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Understanding Weather – Not Predicting – 17 Feb 2012

What happened?
Following the off-on-off rainfall pattern of the past few weeks, this week saw a triple-barrelled pattern take position in our skies. The predictability of thunderstorms held sway above the north-eastern parts, cloudiness appeared across a broad range covering northern, eastern and across the central high ground.
Such a weather base provides for light convective showers, at least. But for those areas away to the coast and across the south, the heat of summer prevailed.
In arid Namibia, the outsider can query this: at least there was some cloud and some rain.
In our case, the view from inside, February is a key month on our weather calendar. With a range of weeks where the rainfall prospects have been at best intermittent and with limited intensities being recorded more often than not, there is much doubt about the rest of the rainfall season .
Our climate range is dominated by the variability factor and that has taken centre stage during much of the current season.
We have also seen tropical cyclones active in latitudes from where moist maritime air should be advected towards the daytime heat of our south and west.
At the moment, despite favourable La Nina influence and Inter-Tropical Convergence Zone (ITCZ) presence very close to our northern border, tropical cyclone influence has kept an anticyclonic influence active in our middle altitudes, so restricting convective ability. With two contrasts on stage, extremes occur – reports note occasional tropical downpours while neighbours gain only the cold down draught.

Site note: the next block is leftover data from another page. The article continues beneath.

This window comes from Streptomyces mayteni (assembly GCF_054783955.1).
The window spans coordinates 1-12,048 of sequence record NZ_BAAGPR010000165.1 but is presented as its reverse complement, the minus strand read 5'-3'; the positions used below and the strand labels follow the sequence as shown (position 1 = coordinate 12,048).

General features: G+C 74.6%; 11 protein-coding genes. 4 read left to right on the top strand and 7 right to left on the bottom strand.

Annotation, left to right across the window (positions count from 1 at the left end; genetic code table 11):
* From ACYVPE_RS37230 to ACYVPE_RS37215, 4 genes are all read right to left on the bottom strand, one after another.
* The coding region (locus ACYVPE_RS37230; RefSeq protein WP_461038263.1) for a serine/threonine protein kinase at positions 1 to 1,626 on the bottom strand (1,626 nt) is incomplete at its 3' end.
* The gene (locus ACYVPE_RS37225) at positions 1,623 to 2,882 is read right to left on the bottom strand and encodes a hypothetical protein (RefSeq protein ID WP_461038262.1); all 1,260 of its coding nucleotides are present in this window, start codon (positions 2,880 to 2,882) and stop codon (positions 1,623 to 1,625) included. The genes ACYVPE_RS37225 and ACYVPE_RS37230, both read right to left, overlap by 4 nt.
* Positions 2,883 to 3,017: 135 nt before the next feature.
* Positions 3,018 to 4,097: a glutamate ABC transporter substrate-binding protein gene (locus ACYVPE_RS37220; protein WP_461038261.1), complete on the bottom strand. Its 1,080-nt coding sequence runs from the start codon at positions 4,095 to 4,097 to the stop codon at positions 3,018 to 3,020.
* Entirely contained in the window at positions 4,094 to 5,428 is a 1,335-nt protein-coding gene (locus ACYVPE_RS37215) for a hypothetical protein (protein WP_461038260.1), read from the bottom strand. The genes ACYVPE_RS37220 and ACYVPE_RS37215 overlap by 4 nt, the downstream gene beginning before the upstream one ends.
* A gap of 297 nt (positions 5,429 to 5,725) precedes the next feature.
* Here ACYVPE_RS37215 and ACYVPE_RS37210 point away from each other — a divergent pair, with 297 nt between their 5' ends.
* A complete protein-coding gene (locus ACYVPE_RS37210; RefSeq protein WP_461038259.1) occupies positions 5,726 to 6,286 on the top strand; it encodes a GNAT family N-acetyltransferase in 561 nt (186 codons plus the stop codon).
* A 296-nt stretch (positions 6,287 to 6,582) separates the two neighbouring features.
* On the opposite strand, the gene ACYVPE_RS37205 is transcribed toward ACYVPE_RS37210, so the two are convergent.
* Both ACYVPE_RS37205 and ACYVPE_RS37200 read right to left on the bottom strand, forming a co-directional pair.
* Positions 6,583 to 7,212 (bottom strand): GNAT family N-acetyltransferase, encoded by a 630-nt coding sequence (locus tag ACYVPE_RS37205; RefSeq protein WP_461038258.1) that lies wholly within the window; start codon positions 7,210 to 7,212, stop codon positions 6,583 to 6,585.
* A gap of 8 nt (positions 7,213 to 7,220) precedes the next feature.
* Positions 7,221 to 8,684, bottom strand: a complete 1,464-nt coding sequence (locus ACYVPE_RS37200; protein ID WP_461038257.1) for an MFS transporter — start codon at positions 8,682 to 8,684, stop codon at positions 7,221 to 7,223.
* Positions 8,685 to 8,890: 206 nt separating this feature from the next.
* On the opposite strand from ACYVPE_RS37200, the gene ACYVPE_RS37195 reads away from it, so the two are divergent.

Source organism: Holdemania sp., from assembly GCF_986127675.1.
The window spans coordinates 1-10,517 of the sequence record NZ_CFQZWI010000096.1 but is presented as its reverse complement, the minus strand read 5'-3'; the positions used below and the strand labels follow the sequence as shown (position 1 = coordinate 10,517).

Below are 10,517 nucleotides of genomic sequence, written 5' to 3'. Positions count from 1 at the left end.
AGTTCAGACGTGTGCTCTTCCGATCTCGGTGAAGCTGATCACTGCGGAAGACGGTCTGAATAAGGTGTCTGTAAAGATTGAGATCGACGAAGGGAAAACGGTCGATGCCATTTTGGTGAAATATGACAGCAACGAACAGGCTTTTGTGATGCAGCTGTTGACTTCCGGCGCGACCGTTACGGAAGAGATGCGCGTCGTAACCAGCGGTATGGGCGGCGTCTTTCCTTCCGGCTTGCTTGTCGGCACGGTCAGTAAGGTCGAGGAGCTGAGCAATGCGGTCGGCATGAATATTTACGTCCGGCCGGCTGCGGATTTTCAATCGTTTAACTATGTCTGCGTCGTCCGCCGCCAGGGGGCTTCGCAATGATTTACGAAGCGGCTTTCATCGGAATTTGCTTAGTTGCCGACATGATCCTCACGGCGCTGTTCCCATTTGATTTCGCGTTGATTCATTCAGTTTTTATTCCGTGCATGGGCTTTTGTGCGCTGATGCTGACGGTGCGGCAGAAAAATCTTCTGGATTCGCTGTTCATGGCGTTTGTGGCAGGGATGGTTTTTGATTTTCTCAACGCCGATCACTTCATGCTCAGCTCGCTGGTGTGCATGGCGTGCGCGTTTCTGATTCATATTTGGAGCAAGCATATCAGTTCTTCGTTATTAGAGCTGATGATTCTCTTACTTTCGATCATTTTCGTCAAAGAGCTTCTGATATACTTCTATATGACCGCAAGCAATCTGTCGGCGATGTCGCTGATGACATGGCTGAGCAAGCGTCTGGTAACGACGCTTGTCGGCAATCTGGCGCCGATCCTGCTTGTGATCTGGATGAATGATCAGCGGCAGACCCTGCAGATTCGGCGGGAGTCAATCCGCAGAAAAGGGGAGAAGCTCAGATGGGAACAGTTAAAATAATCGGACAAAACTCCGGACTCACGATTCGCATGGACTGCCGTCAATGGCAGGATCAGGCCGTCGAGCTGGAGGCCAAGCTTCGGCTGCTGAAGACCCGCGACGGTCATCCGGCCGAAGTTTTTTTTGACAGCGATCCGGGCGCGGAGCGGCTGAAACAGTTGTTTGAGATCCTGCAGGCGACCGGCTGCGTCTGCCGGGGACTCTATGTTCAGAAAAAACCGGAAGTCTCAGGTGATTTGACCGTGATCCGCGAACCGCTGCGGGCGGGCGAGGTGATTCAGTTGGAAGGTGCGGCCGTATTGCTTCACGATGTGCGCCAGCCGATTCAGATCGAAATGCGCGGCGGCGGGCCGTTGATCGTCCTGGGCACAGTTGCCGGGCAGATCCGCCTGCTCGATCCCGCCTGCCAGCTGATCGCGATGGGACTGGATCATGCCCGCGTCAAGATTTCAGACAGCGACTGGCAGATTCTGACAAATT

Tropical Cyclone Giovanna has disturbed the desired pattern, but the ability to draw moist air recurs with the presence of the ITCZ latent.
As the week advanced, a significant vortex appeared over south-eastern Angola, well-marked from the surface up to the upper middle levels, above 20,000 feet, and remaining into the weekend. The inflow of moisture into the north-east was apparent by mid-week. From satellite imagery the convective aspect was prominent with subsequent widespread downpours across the northern, eastern and central interior.
What’s coming?
There is mobility where the current patterns are concerned. Giovanna moves south rather than south-west while a developing anticyclone is in place, south-east of the continent, by the weekend. The equatorial wave weakens though as it drifts further west, but advected moist air penetrates into central Namibia. Meanwhile a weak surface layer inflow advects moister air towards our eastern, perhaps even south-eastern, parts and, more significantly, another wave appears over southern Angola with the expected ability to develop widespread thunderstorms across the northern interior, from the escarpment eastward. Rainy prospects remain positive note for the northern half of the country. As the high over the Kaokoveld slips south and then east, rainfall expectations for the Kunene Region improves.

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